Texas synagogue hostage-taker was a British citizen; two arrested in England
Jan 16 (Reuters) - A gunman who took four people hostage at a Dallas-area synagogue and was himself killed as federal agents stormed the temple was identified on Sunday as a British citizen, while police in England said they had detained two teenagers for questioning in the investigation.
The daylong siege at the Congregation Beth Israel synagogue in Colleyville, about 16 miles northeast of Fort Worth, Texas, ended in gunfire Saturday night with all four hostages released unharmed and with the suspect dead. It was not clear whether the gunman took his own life or was slain by members of the FBI hostage rescue team.
During 10 hours of tense hostage negotiations conducted by authorities on either side of the Atlantic with help from the gunman's family, the suspect was reported to have demanded the release of a Pakistani-born scientist serving a federal prison sentence in the Dallas-Forth Worth area.
The FBI on Sunday identified the suspect as Malik Faisal Akram, 44, a citizen of the United Kingdom but did not say how or when he entered the United States.
Akram's brother Gulbar posted on Facebook that the suspect, from the industrial town of Blackburn in the north of England, suffered from mental illness and said relatives had spent all night at a Blackburn police station "liaising with Faisal, the negotiators, FBI etc."
"There was nothing we could have said to him or done that would have convinced him to surrender," Gulbar wrote on the Blackburn Muslim Community's Facebook page.
He said the FBI was due to fly into the UK "later today," saying that the family as a result could say little more.
"We would like to say that we as a family do not condone any of his actions and would like to sincerely apologize wholeheartedly to all the victims involved in the unfortunate incident," the brother wrote.
Later on Sunday in England, the Greater Manchester Police issued a statement saying officers from Counter Terror Policing North West "have made two arrests in relation to the incident" in Texas, adding that the two teenagers detained "remain in custody for questioning."
U.S. President Joe Biden, who was in Philadelphia with first lady Jill Biden for a visit commemorating the birthday of slain civil rights leader Martin Luther King Jr., called the hostage-taking "an act of terror."
"Allegedly - I don't have all the facts, nor does the attorney general - but allegedly the assertion was he got the weapons on the street," Biden said.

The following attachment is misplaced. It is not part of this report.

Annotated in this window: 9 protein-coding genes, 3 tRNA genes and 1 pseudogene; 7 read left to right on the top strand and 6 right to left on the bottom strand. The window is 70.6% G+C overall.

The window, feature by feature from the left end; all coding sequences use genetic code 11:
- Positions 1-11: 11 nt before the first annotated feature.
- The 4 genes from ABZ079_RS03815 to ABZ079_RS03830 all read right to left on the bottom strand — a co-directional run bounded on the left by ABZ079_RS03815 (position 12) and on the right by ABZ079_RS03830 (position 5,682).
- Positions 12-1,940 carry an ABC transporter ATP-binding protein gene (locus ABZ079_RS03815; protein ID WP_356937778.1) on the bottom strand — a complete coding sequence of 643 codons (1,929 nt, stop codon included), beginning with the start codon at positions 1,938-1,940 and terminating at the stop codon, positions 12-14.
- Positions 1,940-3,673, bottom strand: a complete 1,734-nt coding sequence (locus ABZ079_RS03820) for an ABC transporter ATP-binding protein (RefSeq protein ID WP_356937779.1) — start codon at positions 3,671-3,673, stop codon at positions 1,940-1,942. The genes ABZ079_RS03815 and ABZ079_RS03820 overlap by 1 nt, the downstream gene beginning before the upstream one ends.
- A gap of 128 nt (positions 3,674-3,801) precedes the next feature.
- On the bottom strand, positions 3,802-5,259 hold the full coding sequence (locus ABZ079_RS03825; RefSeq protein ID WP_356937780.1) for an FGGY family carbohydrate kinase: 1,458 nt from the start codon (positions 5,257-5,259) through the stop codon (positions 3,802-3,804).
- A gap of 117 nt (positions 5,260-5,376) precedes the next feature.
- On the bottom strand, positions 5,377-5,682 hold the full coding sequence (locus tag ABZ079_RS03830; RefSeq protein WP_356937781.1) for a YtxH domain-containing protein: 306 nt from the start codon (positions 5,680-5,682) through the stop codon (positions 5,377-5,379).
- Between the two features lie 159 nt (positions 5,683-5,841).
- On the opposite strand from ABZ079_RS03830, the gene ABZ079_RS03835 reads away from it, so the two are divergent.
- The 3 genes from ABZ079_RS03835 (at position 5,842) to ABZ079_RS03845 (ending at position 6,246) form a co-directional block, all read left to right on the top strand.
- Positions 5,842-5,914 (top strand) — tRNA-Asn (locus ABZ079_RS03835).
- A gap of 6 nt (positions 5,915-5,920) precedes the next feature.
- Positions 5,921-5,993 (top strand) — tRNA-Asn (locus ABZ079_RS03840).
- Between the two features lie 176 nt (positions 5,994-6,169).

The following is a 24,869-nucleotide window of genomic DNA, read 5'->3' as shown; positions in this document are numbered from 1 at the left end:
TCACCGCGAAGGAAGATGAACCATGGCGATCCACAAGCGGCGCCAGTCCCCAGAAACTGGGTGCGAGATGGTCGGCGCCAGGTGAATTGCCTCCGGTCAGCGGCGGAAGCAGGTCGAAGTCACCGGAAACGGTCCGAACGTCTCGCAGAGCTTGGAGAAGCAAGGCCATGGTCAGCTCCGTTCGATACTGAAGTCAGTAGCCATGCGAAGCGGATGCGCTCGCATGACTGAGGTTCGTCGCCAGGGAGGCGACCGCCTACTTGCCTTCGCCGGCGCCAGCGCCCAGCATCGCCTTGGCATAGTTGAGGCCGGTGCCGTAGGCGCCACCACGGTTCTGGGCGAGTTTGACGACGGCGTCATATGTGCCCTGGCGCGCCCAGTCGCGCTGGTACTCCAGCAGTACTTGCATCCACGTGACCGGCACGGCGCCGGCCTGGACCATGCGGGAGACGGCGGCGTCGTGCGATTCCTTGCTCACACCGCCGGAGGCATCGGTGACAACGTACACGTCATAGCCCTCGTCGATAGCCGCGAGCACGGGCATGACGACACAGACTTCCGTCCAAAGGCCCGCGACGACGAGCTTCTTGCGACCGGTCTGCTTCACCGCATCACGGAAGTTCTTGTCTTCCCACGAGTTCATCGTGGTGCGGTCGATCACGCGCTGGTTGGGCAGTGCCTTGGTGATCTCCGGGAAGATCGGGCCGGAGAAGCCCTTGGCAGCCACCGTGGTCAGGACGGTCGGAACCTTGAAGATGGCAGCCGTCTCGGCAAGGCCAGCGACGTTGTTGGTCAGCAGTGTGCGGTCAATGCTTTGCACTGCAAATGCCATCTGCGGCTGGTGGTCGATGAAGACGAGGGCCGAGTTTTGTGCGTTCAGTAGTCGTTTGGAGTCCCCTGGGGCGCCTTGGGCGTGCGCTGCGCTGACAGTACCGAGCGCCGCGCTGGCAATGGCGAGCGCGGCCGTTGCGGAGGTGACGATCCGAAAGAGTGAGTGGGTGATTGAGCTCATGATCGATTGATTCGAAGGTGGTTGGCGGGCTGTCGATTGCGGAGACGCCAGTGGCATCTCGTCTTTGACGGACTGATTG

"He purchased them when he landed and it turns out there apparently were no bombs that we know of. ... Apparently he spent the first night in a homeless shelter."
SABBATH PRAYERS DISRUPTED
Saturday's siege began in late morning, disrupting Sabbath services as the suspect took the rabbi and three other people hostage. read more One hostage was released unharmed after six hours and the remaining three were freed later either shortly before or during the raid by the FBI's hostage rescue team.
SWAT teams from the Colleyville Police Department initially responded to the scene, and FBI agents arriving afterward opened contact with the suspect, who said he wanted to speak to a woman held in a federal prison.
The man, who had seemed to be carrying on a one-sided phone conversation during a Facebook livestream of the service, could be heard ranting and talking about religion and his sister, repeatedly saying he did not want to see anyone hurt, the Fort Worth Star-Telegram reported.
The hostage-taker claimed to be the brother of Pakistani neuroscientist Aafia Siddiqui, who is serving an 86-year federal prison sentence on a 2010 conviction for shooting at soldiers and FBI agents, and demanded that she be freed, a U.S. official told ABC News.
Siddiqui is being held at a federal medical lockup in the Fort Worth area. A lawyer representing Siddiqui, Marwa Elbially, told CNN in a statement that the man was not Siddiqui's brother and Siddiqui's family condemned his "heinous" actions.
Colleyville Police Chief Michael Miller told reporters late on Saturday that investigators had no immediate information "that indicates this is part of any ongoing threat."
"We do believe from our engagement with this suspect that he was singularly focused on one issue, and it was not specifically related to the Jewish community," Miller added.
Although the Texas hostage situation appeared to be an isolated incident, synagogues in New York and elsewhere around the country ramped up security in response and officials condemned anti-semitic acts.
"What happened yesterday at Congregation Beth Israel is a reminder that we must speak up and combat antisemitism and hate wherever it exists," U.S. Vice President Kamala Harris said in a statement. "Everyone has a right to pray, work, study, and spend time with loved ones not as the other – but as us."
In his Facebook post, Akram's brother, who also mentioned the death of a younger sibling "barely three months ago," said the family's priority is to have Akram's body returned to the UK "for his Funeral prayers although we have been warned it could take weeks."
Reporting by Barbara Goldberg in New York and Jan Wolfe in Washinton. Additional reporting by Andrea Shalal and Kanishka Singh; Writing by Steve Gorman; Editing by Leslie Adler and Diane Craft
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